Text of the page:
This year’s turkeys

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The turkeys have been tough going this year.

At first, we thought we were going to have it easy because the neighbor we bought a few Standard Bronze poults from last year said she’d have plenty more this spring. When her hen unexpectedly stopped laying just at the critical time – it’s like she knew when Thanksgiving was – we had to go to Plan B.

Craigslist, the source of Plans B for just about everything, yielded a source for fertilized turkey eggs from a turkey-keeper in Orleans, one who presumably didn’t give his turkeys access to a calendar. We bought six and entrusted them to Queenie, our broody Buff Orpington hen.

Unfortunately, only one both hatched and survived, so we needed Plan C.

Our local feed store, Cape Cod Feed and Supply, gets Standard Bronze turkeys from Murray McMurray, the Iowa hatchery, every spring. They were due the first week of June.

The batch of thirty poults somehow got misplaced by the postal service, and spent three days in transit. A third of them died, and many of the ones who survived seemed injured or ill. We took five home, but lost two in the first few days. The feed store had two left, and gave them to us.

At first, they all looked like they’d make it, but then it became clear that two had injuries. Because our turkey pen isn’t predator-proof, we depend on the turkeys’ ability to fly to protect them – a high roost bar keeps them out of harm’s way. If a bird can’t fly, we can’t keep it.

Yesterday, we decided we had to cull the two injured poults, and Kevin did the deed. Kevin does most of the killing around here, something I’m very grateful for. Although I do enough to prove that I can, he’s much less likely to hesitate or to miss. When you’re killing something, it’s important that you do neither.

Now we’re down to a flock of four, and they all look healthy – although one is comically larger than the other three. Unfortunately, the size discrepancy makes husbandry decisions hard. The big one is ready for the pen, but the little ones still need the brooder. We can put them all in day camp, but having one strong flyer means we need to beef up security.

Kevin solved the problem by cordoning off a section of the hoophouse with oyster tray covers, and today the birds are wandering outside the box for the very first time. They’re sniffing around, pecking at green things, and giving us that characteristic one-eyed stare.

One of these things is not like the others ...

We’ve got a couple more cold nights this week, and we’ll use the hoophouse as day camp and put the birds back in the brooder in the evening. By the weekend, though, it should be warm enough to put them in the turkey pen for the duration.

We’ve got four healthy-looking birds to grow out, but along the way we lost five fertilized eggs and four poults. If there’s one thing we’ve learned doing all this, though, it’s that animals die. And whether it’s your fault (as it often has been) or not (mostly the case this time), you have to be able to cope.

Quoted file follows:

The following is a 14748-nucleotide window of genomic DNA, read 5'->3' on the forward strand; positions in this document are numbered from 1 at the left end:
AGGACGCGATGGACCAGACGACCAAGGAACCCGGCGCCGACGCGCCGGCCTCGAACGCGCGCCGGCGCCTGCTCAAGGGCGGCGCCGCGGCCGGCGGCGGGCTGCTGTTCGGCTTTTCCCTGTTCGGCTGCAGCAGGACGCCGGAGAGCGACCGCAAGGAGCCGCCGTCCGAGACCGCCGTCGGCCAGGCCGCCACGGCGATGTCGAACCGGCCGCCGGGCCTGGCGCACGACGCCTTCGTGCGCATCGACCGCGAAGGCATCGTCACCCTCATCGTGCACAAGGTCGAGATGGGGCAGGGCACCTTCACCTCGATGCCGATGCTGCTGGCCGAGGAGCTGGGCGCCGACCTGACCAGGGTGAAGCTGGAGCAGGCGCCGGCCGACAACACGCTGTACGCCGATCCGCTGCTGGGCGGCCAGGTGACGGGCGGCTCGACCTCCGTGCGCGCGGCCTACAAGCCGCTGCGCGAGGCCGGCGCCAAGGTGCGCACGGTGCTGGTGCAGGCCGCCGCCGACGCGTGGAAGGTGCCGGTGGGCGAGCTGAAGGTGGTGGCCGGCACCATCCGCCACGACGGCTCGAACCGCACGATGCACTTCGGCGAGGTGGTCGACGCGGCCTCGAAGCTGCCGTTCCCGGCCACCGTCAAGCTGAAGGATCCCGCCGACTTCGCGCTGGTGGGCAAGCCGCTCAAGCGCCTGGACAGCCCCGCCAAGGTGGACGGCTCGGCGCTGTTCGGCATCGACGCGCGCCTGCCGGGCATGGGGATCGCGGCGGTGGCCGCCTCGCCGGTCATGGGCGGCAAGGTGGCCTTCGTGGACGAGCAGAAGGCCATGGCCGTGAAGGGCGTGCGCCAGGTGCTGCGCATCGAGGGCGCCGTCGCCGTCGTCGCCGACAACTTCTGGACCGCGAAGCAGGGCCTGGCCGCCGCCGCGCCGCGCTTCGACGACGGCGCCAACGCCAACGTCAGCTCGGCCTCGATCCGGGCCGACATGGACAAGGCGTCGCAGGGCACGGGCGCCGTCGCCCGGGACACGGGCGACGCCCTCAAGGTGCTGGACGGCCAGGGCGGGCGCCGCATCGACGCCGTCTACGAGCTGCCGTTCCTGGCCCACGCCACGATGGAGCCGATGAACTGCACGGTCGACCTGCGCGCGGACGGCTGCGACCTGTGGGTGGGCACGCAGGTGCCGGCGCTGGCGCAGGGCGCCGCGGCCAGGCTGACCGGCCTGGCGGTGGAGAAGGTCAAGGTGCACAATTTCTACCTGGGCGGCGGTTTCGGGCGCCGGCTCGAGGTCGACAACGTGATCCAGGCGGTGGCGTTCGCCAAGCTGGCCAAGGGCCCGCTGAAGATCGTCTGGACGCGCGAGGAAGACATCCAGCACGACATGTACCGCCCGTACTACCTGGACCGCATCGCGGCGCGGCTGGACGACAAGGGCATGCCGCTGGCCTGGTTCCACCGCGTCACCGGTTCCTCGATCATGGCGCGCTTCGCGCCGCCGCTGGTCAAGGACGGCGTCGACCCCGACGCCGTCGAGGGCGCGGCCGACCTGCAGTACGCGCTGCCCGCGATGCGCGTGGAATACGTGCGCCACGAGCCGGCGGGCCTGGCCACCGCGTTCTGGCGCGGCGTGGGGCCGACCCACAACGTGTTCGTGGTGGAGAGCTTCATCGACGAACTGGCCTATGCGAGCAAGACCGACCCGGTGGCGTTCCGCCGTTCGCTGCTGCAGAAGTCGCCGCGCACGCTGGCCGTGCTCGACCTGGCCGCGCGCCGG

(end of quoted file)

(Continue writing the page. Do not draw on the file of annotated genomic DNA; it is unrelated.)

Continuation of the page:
Regular exposure to death inures you to it. That makes it easier to deal with livestock because, as our friend Jen says, “If you have livestock you have dead stock.” But it’s disconcerting to find your reaction to something that used to be very upsetting becoming increasingly muted. You lose something when the death of a small creature bothers you less.

Kevin and I are both on our guard. “Inured” can become “hardened,” but only if you let it. A little time watching a turkey discover grass, or giving a pig a back scratch, or feeding clover to a hen, is, for me, the antidote. An animal dependent on you is an appeal to your better nature.

Right now, we have thirteen chickens, four turkeys, and three pigs dependent on us, and I hope my better nature is up to it.

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Comments

  1. I think probably that it’s ok to become inured to something over which you have no control- probably better for you in the long run. Less stressful, I mean.

    I also think that your willingness to take on the husbandry of other creatures and give them as good a life as you can while they are on the planet speaks of your better nature.

    You’re more okay than you think you are.

  2. I don’t see it as becoming inured as much as it stops having the shock value, so while still grieving for the lost life, it no longer feels so much like a sucker punch.

    The first time I had to put a dog down I cried for weeks and was a total mess. I was swamped with guilt and felt like the universe was a cruel place. When I put down my old lady dog, Bridget, at the end of February, sure, I cried, but I was able to move on past the grief quicker and was not put off balance by it. It is not that I love any less, but that the process and my understanding of it is different, so I can miss her and wish she were still here without being incapacitated by it.

    There is a huge difference between becoming calloused and uncaring of the feelings and individuality of the animals in our care, and coming to accept that death happens and it does not have to be devastating.